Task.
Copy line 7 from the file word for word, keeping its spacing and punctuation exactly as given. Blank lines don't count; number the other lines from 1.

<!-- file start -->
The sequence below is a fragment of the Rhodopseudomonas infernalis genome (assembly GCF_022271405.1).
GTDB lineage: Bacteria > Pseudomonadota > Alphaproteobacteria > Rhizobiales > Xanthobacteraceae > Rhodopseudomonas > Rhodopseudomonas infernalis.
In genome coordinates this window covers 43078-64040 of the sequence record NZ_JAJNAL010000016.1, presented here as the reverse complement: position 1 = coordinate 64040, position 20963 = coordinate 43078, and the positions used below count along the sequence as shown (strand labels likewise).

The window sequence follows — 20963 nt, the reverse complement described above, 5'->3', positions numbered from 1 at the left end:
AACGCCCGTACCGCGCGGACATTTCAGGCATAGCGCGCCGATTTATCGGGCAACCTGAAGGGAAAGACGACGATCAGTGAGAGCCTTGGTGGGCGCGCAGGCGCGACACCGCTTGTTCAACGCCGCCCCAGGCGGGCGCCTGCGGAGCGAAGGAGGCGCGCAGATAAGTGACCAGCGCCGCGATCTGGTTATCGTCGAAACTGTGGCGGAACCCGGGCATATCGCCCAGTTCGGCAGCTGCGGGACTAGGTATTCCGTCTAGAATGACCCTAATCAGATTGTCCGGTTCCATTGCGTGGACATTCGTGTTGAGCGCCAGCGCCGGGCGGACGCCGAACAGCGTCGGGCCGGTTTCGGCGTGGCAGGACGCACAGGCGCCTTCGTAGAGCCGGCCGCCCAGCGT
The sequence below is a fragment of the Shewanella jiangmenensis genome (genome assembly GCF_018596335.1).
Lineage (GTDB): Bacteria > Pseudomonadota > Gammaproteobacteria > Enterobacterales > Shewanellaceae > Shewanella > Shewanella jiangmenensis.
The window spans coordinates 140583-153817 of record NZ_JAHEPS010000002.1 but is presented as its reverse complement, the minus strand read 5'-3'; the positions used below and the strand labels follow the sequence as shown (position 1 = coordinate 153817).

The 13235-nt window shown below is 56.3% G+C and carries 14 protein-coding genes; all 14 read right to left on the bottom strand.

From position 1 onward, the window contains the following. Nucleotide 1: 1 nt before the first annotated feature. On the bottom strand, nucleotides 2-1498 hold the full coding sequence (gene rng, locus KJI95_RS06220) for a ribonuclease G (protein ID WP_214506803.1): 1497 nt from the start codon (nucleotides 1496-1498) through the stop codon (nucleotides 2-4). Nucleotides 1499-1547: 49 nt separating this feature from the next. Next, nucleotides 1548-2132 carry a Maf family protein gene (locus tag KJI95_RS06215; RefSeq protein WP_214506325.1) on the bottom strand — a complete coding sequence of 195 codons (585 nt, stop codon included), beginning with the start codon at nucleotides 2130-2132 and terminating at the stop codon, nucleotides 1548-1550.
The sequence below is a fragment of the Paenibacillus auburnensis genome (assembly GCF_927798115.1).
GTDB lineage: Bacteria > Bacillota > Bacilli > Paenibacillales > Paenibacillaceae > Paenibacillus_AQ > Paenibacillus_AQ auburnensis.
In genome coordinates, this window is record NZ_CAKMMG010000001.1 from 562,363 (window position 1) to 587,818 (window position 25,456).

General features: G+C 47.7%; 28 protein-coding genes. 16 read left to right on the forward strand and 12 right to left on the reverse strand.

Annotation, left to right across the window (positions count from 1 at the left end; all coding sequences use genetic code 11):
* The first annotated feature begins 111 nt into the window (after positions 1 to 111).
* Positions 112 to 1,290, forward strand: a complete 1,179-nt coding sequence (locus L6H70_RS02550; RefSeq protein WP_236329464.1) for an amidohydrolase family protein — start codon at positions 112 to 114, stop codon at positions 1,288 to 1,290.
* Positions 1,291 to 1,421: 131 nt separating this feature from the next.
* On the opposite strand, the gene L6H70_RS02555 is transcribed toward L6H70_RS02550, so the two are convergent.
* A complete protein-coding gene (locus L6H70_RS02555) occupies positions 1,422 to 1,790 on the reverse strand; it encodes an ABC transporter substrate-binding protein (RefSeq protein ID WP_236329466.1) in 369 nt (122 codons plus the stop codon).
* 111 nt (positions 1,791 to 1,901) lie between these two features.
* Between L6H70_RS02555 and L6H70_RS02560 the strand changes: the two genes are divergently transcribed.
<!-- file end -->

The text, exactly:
Lineage (GTDB): Bacteria > Pseudomonadota > Gammaproteobacteria > Enterobacterales > Shewanellaceae > Shewanella > Shewanella jiangmenensis.